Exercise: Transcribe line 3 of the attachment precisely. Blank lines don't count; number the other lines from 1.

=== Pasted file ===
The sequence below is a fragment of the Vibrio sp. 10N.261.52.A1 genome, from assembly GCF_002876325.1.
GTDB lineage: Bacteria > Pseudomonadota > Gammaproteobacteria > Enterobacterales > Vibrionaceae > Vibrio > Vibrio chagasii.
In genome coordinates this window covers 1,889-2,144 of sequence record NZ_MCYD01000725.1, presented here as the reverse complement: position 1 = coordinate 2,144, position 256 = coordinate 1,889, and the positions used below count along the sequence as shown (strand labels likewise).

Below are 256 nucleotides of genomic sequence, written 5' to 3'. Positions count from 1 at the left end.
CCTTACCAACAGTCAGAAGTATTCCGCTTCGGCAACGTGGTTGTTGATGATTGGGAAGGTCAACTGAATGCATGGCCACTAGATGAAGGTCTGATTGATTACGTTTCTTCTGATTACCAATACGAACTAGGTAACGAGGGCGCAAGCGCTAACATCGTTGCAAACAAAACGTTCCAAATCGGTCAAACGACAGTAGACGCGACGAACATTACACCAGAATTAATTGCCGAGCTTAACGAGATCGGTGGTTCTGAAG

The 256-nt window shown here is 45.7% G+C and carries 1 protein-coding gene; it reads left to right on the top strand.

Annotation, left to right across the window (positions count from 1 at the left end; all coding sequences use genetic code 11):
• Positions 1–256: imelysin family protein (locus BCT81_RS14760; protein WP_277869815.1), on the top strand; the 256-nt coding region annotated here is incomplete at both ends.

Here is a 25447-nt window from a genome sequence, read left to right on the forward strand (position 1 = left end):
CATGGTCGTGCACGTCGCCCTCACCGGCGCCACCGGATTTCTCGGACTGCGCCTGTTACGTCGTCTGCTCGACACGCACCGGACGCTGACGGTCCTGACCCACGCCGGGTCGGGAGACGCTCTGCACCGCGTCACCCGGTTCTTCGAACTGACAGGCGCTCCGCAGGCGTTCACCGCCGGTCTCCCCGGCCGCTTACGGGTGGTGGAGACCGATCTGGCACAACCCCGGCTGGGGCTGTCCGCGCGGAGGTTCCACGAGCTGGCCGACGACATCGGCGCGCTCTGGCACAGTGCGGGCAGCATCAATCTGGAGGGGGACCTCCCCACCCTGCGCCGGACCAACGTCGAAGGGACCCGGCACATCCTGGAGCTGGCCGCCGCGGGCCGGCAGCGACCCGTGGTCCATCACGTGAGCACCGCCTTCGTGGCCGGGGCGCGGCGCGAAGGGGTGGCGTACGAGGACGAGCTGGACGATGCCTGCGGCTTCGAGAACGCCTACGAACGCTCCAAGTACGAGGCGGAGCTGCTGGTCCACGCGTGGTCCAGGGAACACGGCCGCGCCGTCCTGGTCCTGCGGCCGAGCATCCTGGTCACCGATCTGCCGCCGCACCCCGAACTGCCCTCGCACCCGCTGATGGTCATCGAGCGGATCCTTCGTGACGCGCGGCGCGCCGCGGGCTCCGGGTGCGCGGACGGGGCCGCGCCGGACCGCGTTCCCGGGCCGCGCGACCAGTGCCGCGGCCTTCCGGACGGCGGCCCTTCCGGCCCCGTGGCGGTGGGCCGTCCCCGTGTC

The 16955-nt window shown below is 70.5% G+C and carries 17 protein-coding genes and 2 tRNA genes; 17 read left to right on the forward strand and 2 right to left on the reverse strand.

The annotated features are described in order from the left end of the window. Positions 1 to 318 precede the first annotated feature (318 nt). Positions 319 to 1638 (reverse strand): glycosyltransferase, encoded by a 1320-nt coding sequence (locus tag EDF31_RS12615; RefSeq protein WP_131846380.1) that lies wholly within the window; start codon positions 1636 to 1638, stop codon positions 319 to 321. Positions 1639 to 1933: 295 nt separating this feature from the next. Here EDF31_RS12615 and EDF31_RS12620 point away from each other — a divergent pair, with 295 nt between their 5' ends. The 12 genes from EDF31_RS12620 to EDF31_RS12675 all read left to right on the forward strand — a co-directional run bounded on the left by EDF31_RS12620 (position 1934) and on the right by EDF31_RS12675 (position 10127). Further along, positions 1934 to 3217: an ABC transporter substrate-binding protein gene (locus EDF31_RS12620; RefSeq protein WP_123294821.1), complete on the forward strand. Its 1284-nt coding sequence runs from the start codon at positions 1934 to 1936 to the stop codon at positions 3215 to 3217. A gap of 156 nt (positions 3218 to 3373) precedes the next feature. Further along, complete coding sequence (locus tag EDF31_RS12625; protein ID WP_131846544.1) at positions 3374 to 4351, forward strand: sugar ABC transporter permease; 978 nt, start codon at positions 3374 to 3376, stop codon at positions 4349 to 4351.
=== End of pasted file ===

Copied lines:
In genome coordinates this window covers 1,889-2,144 of sequence record NZ_MCYD01000725.1, presented here as the reverse complement: position 1 = coordinate 2,144, position 256 = coordinate 1,889, and the positions used below count along the sequence as shown (strand labels likewise).